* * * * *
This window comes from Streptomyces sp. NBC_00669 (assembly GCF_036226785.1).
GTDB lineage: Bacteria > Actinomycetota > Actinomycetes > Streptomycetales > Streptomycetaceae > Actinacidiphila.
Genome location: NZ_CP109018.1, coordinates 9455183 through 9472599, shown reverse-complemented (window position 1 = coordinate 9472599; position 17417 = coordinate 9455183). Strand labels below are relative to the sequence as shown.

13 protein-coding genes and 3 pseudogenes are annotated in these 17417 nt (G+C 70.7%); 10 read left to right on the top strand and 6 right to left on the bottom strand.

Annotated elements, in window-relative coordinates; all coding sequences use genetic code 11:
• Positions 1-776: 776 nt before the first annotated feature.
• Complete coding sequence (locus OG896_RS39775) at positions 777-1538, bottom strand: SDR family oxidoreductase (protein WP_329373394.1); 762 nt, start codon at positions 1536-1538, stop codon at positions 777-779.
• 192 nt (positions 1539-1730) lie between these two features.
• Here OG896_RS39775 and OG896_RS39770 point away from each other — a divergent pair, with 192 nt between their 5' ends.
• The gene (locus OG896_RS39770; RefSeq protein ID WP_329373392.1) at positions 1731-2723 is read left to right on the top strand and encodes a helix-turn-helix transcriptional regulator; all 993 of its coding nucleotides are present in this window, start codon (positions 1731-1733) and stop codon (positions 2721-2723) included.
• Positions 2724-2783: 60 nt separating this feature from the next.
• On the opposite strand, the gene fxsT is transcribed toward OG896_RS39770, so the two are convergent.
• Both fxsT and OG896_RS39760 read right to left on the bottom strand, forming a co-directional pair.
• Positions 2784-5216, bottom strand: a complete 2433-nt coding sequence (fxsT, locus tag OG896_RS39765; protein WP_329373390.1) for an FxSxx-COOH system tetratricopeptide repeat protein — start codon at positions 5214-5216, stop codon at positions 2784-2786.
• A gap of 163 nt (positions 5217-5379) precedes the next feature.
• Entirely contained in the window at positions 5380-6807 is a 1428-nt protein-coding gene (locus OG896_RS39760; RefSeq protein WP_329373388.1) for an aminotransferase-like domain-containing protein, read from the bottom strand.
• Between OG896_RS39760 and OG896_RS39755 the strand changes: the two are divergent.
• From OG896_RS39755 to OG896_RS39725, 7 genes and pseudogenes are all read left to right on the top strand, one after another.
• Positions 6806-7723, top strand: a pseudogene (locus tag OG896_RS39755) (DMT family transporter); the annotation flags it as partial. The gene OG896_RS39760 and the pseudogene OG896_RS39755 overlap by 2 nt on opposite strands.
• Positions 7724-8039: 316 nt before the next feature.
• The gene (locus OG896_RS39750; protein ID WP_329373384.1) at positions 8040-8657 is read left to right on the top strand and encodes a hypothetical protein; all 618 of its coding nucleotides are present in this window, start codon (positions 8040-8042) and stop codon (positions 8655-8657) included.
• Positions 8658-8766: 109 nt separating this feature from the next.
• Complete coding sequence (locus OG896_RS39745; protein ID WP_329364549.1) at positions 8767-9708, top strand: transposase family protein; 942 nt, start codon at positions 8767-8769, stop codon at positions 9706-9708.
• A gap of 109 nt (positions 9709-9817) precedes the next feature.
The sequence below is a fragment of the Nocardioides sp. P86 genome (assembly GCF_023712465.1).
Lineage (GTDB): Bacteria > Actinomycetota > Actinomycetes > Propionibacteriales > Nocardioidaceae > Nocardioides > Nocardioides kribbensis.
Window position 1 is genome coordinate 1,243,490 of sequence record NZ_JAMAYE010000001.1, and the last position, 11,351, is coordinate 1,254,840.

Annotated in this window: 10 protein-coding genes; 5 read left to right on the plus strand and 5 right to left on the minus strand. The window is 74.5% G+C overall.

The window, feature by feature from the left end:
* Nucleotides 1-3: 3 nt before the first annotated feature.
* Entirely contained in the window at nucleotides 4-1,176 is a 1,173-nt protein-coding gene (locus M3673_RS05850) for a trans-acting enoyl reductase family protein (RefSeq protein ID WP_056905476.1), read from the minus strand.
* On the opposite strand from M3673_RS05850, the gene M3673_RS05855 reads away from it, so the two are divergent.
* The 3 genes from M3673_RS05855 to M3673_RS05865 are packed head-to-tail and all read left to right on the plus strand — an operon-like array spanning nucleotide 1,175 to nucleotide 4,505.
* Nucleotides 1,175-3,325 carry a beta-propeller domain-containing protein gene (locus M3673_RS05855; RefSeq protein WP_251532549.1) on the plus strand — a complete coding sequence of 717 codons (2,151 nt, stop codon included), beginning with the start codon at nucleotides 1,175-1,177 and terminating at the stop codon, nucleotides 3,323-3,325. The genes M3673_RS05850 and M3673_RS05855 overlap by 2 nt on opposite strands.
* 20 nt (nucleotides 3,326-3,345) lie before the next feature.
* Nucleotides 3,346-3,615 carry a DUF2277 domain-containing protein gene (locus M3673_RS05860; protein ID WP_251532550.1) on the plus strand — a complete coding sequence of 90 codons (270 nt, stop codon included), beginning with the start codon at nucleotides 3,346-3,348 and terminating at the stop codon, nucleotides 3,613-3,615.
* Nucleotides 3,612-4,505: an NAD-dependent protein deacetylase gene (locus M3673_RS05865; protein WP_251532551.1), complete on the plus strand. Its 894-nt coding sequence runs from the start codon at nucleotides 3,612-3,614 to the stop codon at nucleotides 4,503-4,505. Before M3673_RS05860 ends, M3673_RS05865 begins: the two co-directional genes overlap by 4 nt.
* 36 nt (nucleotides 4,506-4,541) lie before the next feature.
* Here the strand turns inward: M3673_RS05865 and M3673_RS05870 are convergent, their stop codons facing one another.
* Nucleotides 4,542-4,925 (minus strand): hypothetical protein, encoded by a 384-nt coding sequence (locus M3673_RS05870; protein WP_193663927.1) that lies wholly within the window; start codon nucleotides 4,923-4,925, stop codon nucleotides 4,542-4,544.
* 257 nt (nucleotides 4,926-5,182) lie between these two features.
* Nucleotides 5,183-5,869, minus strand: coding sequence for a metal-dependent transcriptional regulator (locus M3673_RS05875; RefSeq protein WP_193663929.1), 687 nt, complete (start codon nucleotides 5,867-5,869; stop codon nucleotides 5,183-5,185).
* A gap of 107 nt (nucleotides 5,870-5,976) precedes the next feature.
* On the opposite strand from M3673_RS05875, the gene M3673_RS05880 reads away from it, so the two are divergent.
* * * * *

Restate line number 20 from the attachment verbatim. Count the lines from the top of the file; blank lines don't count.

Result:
• Positions 7724-8039: 316 nt before the next feature.